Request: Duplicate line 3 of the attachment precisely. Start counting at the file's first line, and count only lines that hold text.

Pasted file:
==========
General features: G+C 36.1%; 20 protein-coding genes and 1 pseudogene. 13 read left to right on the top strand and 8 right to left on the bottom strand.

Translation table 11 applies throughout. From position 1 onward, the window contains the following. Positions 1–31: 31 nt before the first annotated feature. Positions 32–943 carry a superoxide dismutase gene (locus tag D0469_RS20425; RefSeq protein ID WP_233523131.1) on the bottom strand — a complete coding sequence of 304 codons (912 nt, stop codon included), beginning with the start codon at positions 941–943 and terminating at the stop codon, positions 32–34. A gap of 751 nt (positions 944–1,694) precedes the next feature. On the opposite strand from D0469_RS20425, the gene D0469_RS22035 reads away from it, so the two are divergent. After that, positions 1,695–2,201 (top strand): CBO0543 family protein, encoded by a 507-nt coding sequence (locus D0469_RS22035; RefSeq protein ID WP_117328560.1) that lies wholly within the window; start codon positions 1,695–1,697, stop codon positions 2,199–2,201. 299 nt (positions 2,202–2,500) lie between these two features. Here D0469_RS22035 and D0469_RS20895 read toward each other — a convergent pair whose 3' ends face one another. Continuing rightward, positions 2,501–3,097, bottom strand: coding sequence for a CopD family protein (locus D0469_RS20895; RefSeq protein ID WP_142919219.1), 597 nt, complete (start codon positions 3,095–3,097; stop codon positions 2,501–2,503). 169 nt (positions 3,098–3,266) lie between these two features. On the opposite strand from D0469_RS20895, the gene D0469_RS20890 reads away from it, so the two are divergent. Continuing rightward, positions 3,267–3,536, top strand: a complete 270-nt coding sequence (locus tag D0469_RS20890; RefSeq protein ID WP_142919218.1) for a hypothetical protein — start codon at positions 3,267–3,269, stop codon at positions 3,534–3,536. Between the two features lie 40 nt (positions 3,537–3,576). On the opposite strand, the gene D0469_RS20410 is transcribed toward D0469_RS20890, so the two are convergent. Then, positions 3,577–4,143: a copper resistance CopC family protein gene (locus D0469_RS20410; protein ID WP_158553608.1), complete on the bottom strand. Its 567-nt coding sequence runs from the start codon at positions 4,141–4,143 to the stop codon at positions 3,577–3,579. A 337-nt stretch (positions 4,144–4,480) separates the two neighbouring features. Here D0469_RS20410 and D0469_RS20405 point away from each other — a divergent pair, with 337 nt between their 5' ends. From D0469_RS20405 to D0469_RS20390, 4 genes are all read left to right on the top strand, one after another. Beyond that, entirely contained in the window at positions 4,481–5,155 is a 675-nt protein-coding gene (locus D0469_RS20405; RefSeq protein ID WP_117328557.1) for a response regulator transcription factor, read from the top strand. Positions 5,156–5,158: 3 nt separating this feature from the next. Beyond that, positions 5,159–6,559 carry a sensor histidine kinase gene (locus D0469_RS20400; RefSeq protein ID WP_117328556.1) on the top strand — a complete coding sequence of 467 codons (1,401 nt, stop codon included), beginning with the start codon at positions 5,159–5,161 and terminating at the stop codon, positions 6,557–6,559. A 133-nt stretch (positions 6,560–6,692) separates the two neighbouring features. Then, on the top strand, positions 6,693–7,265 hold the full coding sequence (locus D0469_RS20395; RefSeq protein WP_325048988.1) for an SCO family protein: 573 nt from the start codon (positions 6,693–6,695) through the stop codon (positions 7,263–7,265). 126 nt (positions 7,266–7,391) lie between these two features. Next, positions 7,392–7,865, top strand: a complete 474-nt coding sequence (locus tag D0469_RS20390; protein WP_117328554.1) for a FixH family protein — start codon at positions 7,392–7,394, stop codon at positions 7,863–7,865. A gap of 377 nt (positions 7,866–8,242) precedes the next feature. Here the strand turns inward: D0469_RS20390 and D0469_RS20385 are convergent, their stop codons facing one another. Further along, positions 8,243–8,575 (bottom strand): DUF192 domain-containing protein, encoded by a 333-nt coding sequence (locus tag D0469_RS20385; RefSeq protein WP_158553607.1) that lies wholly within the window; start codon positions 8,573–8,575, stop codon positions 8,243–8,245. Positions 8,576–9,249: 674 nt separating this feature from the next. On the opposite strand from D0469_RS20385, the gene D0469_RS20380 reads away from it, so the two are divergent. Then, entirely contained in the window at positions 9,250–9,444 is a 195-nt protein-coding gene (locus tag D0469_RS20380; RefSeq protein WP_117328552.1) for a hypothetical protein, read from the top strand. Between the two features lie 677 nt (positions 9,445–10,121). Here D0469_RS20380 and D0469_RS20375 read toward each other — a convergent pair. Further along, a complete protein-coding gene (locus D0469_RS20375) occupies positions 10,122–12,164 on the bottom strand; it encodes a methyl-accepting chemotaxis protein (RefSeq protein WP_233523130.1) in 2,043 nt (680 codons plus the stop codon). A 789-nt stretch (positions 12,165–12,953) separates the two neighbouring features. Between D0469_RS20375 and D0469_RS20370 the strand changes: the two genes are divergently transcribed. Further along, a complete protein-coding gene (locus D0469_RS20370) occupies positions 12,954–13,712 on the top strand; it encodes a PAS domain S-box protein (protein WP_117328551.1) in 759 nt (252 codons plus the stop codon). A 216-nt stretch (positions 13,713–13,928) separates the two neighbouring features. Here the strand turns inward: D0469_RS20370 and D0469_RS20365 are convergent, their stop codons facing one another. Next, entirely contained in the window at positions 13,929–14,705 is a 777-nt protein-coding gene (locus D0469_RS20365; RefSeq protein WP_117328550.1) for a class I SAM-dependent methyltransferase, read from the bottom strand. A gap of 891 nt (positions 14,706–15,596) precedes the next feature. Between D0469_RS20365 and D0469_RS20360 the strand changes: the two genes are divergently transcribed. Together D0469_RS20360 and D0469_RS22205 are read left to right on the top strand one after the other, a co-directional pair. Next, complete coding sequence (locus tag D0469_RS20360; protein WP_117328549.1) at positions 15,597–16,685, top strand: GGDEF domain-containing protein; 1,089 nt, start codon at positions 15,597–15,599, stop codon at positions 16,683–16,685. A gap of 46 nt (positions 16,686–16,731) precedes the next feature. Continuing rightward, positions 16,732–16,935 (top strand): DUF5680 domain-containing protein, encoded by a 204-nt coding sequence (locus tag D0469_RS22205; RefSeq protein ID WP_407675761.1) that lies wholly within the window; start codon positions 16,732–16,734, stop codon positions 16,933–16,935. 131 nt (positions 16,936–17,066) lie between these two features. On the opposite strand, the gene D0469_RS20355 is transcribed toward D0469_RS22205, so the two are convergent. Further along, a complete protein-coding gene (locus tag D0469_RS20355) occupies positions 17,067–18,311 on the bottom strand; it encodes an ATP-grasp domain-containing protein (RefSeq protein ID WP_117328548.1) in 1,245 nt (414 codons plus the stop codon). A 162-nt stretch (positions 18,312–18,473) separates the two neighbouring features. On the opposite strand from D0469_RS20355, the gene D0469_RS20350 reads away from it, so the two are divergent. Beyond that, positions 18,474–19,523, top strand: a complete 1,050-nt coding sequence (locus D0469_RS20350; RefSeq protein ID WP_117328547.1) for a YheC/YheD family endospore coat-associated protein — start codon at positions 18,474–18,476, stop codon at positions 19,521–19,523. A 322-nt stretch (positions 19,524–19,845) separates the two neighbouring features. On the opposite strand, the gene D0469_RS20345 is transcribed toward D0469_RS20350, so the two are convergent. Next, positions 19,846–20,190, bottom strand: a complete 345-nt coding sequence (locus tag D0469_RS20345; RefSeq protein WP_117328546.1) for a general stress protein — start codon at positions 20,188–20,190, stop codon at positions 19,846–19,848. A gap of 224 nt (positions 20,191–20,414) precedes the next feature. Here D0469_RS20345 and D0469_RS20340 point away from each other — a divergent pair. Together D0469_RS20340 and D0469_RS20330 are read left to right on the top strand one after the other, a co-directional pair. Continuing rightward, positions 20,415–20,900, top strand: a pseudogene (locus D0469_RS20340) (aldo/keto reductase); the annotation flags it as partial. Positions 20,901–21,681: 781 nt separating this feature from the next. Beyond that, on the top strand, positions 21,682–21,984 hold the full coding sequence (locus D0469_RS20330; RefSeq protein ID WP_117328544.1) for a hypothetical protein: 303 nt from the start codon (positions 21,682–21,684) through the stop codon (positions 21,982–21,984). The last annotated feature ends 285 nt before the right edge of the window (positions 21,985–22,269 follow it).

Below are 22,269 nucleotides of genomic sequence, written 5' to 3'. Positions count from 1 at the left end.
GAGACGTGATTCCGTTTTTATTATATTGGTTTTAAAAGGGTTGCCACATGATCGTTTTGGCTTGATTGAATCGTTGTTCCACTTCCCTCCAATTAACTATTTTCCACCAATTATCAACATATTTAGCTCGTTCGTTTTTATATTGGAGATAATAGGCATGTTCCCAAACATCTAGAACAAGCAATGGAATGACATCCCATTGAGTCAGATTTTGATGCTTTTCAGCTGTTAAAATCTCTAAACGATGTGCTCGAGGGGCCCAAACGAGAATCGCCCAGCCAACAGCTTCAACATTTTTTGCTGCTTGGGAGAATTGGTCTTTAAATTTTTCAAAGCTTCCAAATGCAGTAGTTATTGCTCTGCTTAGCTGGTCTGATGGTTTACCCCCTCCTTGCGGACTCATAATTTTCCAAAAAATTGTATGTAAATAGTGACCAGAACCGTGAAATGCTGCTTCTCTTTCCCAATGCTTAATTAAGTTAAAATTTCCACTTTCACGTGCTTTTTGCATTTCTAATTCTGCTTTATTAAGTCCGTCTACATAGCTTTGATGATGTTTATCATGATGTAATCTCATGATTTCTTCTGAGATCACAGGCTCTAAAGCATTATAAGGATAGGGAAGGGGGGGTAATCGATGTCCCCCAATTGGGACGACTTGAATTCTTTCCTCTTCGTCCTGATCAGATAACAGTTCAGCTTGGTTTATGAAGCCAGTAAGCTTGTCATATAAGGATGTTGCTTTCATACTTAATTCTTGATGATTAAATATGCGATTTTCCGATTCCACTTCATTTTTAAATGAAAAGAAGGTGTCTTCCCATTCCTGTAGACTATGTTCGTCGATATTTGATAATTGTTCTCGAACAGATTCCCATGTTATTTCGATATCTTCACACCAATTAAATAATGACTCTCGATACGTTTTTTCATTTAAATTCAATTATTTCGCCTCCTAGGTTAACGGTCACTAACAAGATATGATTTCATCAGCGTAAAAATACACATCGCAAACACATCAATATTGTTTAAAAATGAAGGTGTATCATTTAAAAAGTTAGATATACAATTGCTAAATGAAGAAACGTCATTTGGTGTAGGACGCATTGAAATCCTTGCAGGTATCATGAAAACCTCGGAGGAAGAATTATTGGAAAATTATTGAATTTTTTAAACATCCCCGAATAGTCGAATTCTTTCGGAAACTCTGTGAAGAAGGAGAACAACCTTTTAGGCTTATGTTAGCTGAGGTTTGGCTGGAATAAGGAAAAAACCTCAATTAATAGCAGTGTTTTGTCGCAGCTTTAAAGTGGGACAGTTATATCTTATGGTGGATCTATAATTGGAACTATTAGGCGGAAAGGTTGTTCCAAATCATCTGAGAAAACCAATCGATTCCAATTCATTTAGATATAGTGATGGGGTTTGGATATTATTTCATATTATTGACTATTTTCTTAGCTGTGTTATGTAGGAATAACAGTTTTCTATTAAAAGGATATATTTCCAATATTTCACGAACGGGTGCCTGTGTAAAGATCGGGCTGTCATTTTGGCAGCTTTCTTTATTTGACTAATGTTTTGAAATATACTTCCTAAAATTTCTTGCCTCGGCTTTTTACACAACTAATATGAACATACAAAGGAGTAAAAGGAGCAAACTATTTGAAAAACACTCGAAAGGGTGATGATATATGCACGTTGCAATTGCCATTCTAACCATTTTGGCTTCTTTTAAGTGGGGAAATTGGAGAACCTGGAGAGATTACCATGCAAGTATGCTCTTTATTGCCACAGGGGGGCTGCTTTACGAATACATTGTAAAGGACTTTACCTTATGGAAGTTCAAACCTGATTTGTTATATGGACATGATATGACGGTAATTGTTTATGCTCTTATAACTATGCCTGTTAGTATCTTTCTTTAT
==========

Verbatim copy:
Below are 22,269 nucleotides of genomic sequence, written 5' to 3'. Positions count from 1 at the left end.